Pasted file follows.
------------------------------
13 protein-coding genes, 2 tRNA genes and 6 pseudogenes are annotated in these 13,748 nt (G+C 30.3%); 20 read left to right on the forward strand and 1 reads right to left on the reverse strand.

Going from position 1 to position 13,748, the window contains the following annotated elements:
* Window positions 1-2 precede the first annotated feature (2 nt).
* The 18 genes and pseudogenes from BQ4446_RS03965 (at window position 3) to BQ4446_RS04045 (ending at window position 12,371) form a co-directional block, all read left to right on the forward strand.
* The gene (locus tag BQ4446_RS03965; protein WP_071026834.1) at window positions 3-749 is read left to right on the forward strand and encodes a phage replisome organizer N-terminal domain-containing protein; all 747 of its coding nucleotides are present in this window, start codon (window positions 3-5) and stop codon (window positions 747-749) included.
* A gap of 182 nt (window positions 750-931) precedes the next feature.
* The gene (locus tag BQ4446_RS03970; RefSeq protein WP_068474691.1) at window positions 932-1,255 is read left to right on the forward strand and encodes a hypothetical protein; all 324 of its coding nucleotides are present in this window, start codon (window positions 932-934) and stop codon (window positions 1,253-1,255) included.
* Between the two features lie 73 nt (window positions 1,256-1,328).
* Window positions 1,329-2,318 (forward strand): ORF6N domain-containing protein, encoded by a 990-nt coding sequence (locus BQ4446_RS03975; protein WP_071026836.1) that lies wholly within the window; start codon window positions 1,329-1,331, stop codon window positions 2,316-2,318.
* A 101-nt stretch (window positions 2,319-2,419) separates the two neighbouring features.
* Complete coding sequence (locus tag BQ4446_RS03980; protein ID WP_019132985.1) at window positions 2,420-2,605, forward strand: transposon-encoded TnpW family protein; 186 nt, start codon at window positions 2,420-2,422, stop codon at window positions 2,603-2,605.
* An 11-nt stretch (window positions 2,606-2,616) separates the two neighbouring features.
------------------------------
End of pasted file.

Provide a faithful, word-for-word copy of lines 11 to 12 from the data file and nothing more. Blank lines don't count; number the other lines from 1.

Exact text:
* Complete coding sequence (locus tag BQ4446_RS03980; protein ID WP_019132985.1) at window positions 2,420-2,605, forward strand: transposon-encoded TnpW family protein; 186 nt, start codon at window positions 2,420-2,422, stop codon at window positions 2,603-2,605.
* An 11-nt stretch (window positions 2,606-2,616) separates the two neighbouring features.